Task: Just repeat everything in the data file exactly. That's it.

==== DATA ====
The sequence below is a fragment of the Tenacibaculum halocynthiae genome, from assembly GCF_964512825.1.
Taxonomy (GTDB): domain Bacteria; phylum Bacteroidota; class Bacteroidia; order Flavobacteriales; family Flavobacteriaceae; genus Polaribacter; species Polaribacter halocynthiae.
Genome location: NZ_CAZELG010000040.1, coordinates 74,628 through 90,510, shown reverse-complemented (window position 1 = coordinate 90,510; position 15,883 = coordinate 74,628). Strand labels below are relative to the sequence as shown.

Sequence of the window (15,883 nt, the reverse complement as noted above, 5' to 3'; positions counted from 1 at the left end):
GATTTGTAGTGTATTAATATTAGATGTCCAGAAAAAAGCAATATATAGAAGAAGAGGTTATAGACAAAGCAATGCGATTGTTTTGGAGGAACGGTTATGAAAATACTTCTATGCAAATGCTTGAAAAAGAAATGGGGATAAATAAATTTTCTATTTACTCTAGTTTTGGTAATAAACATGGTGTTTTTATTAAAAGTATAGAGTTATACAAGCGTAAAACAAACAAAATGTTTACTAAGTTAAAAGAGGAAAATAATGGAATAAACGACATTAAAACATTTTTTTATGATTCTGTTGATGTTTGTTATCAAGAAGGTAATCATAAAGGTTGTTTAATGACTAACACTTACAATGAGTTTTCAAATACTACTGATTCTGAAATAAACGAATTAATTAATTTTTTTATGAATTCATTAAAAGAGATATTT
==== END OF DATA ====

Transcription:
The sequence below is a fragment of the Tenacibaculum halocynthiae genome, from assembly GCF_964512825.1.
Taxonomy (GTDB): domain Bacteria; phylum Bacteroidota; class Bacteroidia; order Flavobacteriales; family Flavobacteriaceae; genus Polaribacter; species Polaribacter halocynthiae.
Genome location: NZ_CAZELG010000040.1, coordinates 74,628 through 90,510, shown reverse-complemented (window position 1 = coordinate 90,510; position 15,883 = coordinate 74,628). Strand labels below are relative to the sequence as shown.

Sequence of the window (15,883 nt, the reverse complement as noted above, 5' to 3'; positions counted from 1 at the left end):
GATTTGTAGTGTATTAATATTAGATGTCCAGAAAAAAGCAATATATAGAAGAAGAGGTTATAGACAAAGCAATGCGATTGTTTTGGAGGAACGGTTATGAAAATACTTCTATGCAAATGCTTGAAAAAGAAATGGGGATAAATAAATTTTCTATTTACTCTAGTTTTGGTAATAAACATGGTGTTTTTATTAAAAGTATAGAGTTATACAAGCGTAAAACAAACAAAATGTTTACTAAGTTAAAAGAGGAAAATAATGGAATAAACGACATTAAAACATTTTTTTATGATTCTGTTGATGTTTGTTATCAAGAAGGTAATCATAAAGGTTGTTTAATGACTAACACTTACAATGAGTTTTCAAATACTACTGATTCTGAAATAAACGAATTAATTAATTTTTTTATGAATTCATTAAAAGAGATATTT